In 1866, under the leadership of János Xantus the Budapest zoological and botanical garden opens featuring 500 animals and 11 buildings on what was then the edge of the city. The current layout dates from a substantial renovation between 1907 and 1912 when the city of Budapest has taken over the zoo. On May 20, 1912, zoologist Adolf Lendl who has been in charge of the overall management of the reconstruction project is the new director of the zoo. Partly due to the zoo's strategic position between two railway lines, several buildings are damaged or destroyed during the WWII attacks.
Rural and Transylvanian architecture
Instead of the expected exotic animal enclosures, you come across traditional rural buildings like barns and wooden stables. Definitely inspired by Hungarian Romanticism, the architects Károly Kós and Dezsö Zrumeczky have indulged in this national folk(lore) style. The fake Great and Little Rock and the row Transylvanian buildings are also designed by Kós.
In the 19th century, the practice of displaying exotic animals in exotic buildings was common. The elephant pavilion, built between 1909 and 1912 to a design by the professor of engineering Kornél Neuschloss, is an example of Art Nouveau in the zoo. Zsolnay ceramics decorate the ceilings, the horseshoe or Moorish arches and the mosaic floor. Minaret and dome are hints to Ottoman domination. After protests from the Turkish side, the minaret has been demolished in 1915. Kornél Neuschloss is by the way also the designer of the magnificent main entrance.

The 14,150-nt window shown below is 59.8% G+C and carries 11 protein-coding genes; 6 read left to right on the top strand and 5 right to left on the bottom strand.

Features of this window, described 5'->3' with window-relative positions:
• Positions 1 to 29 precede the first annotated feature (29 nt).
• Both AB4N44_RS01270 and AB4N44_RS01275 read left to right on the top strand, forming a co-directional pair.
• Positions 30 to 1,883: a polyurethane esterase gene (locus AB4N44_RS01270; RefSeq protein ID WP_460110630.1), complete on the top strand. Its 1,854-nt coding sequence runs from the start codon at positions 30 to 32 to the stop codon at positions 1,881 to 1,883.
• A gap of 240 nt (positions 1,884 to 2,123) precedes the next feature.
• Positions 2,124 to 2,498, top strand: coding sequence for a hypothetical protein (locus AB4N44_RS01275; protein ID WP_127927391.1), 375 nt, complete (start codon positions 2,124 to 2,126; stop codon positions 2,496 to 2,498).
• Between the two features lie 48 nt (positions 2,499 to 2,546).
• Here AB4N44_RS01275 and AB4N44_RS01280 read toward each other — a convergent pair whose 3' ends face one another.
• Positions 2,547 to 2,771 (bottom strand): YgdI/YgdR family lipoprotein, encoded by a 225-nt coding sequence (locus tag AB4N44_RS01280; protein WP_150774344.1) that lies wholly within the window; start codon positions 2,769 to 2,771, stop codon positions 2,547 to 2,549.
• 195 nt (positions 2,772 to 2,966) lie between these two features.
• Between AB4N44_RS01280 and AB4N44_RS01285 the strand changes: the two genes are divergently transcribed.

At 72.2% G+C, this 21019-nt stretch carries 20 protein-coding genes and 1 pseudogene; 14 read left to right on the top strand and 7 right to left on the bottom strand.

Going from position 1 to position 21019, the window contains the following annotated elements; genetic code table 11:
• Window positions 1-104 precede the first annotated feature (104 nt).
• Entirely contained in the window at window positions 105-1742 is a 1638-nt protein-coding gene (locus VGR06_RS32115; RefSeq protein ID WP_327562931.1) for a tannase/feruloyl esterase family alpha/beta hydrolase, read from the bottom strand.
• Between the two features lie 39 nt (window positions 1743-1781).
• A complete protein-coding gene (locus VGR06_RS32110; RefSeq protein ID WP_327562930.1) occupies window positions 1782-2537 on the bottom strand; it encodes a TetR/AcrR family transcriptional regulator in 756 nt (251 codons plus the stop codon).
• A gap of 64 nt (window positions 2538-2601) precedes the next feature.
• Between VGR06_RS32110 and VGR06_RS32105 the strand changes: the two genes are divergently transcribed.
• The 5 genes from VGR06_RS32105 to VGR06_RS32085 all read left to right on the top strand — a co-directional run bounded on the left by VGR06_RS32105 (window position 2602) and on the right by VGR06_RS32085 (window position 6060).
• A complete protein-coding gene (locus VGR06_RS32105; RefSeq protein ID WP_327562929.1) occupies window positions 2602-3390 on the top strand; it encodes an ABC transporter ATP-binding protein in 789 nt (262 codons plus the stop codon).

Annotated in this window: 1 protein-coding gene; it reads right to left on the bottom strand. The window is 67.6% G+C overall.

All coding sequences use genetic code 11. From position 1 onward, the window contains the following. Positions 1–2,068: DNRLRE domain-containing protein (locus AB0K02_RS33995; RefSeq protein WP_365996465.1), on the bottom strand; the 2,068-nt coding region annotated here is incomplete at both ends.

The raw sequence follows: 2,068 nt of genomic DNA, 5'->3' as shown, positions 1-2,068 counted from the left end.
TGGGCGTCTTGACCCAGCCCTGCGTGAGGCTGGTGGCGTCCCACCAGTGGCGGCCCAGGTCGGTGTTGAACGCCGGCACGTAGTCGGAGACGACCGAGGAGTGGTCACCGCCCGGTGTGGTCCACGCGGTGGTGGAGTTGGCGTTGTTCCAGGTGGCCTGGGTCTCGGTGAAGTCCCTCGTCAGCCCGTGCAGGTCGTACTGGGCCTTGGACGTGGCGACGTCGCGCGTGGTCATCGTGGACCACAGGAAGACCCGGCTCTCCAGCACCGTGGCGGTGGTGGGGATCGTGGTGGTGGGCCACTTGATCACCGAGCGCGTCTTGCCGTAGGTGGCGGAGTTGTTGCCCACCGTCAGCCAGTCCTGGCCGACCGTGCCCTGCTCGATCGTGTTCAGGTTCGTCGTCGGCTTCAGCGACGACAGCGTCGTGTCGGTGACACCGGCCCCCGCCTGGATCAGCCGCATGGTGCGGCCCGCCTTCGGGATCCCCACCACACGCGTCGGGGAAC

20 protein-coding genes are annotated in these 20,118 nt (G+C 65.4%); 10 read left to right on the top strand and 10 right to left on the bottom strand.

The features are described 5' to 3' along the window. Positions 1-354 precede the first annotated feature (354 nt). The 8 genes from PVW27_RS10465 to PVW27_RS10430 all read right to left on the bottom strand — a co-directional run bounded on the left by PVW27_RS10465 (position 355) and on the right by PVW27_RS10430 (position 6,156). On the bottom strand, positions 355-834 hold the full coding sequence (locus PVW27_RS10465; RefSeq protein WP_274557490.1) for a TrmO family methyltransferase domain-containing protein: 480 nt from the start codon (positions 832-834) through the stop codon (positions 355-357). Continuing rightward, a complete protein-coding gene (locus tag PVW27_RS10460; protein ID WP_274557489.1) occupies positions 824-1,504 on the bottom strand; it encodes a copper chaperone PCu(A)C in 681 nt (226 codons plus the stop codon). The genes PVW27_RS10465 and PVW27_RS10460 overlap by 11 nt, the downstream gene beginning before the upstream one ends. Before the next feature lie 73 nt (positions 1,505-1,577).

When after WWII, the central heating still appears in operation, all the zoo animals are ensconced temporarily at the elephant house. After a long period of abandonment and decay, the idea arises to restore the building to its original condition, in the 1990s. Between 1997 and 1999, the pachyderm house undergoes a renovation, in which the minaret has been returned to its former glory (without protest). Elephants, rhinos, and hippos return to the animal house. In 2000 the zoo has been awarded the Europa Nostra medal for the elephant house, because of
the sensitive and precise restoration of this remarkable example of Hungarian Art Nouveau architecture.
Today, the elephant house is a protected monument.
Gustave Eiffel, the engineer who designed the Eiffel Tower in Paris, has been active in Budapest, too. The Palm House in the Budapest Zoo and the Western Station both carry the signature of the Eiffel Company.
A 21st-century attraction is an interactive exhibition inside the Great Rock. Varázshegy aka Magic Mountain features the evolution through educational games, 3D film, and live animal shows.
In 1995, the zoo is under construction and a walkway ends abruptly with a sign saying "end of the zoo." The zoo is structured along geographical principles and features numerous native as well as exotic animals.
After the Jugendstil entrance by Kornél Neuschloss to the left, we see the big pond opposite the Japanese garden (1965). The Palm House is a listed building and is home to exotic plants, aquarium, terrarium and crocodile house; the basement is containing a marine and freshwater aquarium. In 1985, the Károly Kós bird house (also a listed building) has been modernized and a free-flight aviary has been added. Birds of prey in an adjacent aviary. Pelicans and polar bears near the rocks. We notice a small mammal house, a collection of monkeys including orang utans and otters can be seen above and below the water, predators such as leopards and bears alongside kangaroos. The Africa House opposite the Asia house. Giraffes and an insectarium on the side of the Great Rock near the new ape house.
Zoo maps Budapest
- August 9, 1866
- Species: 700
- Animals: 3000
- 42,7 acres
- 19th-century zoo
- Architect involved
- Listed structures